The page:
Survivor Series has evolved quite a bit since its original 5-on-5 or 10-on-10 elimination style tag team matches. From there, to adding in singles matches (you may have heard of something called the Montreal Screwjob?), to the Brand vs. Brand shows. On Saturday night, the newest incarnation of the event took place, as WWE presented Survivor Series: WarGames, featuring two of the titular matches that bookended the show.

The first such match saw the return of “The Man” Becky Lynch and she proved she hadn’t lost a step despite being away from the ring for several months. But she wasn’t the only person with something to prove. Indeed, Sami Zayn had to prove to Jey Uso, and really to the entire Bloodline, that he was loyal to their cause, and that he wouldn’t heed the advice of his life-long friend Kevin Owens to turn on them. And, in the main event, boy did he prove it, in no uncertain terms.


Survivor Series: WarGames – Pre-Show

There isn’t much to say about the pre-show. Jerry “the King” Lawler had one good line: talking about Paul Heyman, Lawler said, “Heyman hates to lose…. he won’t even lose weight.”

At the end, Booker T and the one annoying guy bet $50 on which team would win the men’s WarGames match. Seems like a waste of an opportunity to plug their partnership with Draft Kings.


Survivor Series: WarGames – Main Show

A kick-ass opening video featured WWE Hall of Famer Ozzy Osbourne singing (lip-syncing) to his band Black Sabbath’s song War Pigs, mixed in with audio and visual clips of the WWE roster. This was pretty cool.

Commentators Michael Cole and Corey Graves ran down some history of the WarGames match, noting that there have been some changes since its debut in 1987, but the general principles are the same.

The holding cages were positioned at the top of the entrance ramp, so that’s where the competitors will have to wait until they are allowed to officially enter the fray.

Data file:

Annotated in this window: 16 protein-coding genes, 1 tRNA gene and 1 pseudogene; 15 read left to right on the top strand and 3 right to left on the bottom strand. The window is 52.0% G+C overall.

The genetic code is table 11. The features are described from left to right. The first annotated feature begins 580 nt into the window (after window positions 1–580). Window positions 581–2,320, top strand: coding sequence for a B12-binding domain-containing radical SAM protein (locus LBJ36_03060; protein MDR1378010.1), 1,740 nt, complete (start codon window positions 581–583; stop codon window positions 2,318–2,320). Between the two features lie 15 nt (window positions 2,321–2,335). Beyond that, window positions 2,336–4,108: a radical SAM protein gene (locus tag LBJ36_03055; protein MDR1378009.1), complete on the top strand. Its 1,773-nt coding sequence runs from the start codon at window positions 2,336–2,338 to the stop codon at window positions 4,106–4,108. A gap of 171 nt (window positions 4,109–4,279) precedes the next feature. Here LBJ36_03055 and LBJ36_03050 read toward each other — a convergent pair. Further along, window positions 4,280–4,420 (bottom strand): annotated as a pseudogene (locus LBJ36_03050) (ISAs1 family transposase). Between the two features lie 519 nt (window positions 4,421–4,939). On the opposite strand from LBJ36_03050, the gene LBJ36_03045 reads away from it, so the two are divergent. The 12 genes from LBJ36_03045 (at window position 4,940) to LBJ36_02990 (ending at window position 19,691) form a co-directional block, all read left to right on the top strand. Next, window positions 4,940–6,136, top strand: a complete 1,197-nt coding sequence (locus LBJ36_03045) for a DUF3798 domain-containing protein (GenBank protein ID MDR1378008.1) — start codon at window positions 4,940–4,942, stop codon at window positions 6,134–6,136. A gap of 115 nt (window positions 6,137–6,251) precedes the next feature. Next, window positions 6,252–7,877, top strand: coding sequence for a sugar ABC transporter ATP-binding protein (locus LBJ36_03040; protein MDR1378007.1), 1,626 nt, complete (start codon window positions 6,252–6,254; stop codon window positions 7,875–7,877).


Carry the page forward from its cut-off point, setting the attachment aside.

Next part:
Match 1: Becky Lynch, Alexa Bliss, Asuka, “Michin” Mia Yim, and Bianca Belair vs. Damage CTRL (Bayley, Dakota Kai, and Iyo Sky), Rhea Ripley, and Nikki Cross – WarGames match

Kai and Bianca started off, and it was noted they have the most experience in the structure for their respective teams – this is actually Dakota’s 4th such match, as it was heretofore only used in NXT. Bianca dominated for most of the first five minutes, battering Kai using every part of the battlefield.

Sky was next to enter, and soon Bianca found herself getting double-teamed by the Tag Team Champions. At one point, Sky botched a move off the ropes, but she more than redeemed herself with a springboard that saw her step from the top rope of one ring to the other before hitting a Missile Dropkick – that was a beauty.

Asuka came in to even things up, and she and Sky  had a nice exchange, before Asuka and Bianca downed the champs.

Nikki Cross was up next, but she spent her first minute getting numerous garbage can lids and Singapore canes a from under the ring and throwing them into the cage. She used them to good effect, and by the time the three minute advantage was up, Team Bianca were all hurting.

Alexa Bliss helped turn the tide, as she was able to turn some of the weapons to her advantage. And that led to a sequence where Team Bianca beat down the heels with canes while Nikki sat on the top of the cage, watching the carnage and laughing maniacally. She then flew from the top of the cage, hitting a High Cross Body on everyone, wiping out both sides.

Bayley also stopped for some weapons before entering the cage – in this case, spending nearly half of her three minutes to procure a pair of giant ladders and, to the crowd’s delight, a table. After she finally entered the cage, she used the ladder to trap Bianca in the corner, and then she and her partners battered Bianca’s partners, while Bianca could only look on helplessly.

Mia Yim continued the trend, bringing in the garbage cans which she used to good effect, whipping one right into Kai who was trying to hit her with a Flying Press off the top rope. There was some fighting in pairs, leading to a series of Superplexes by Bianca’s team.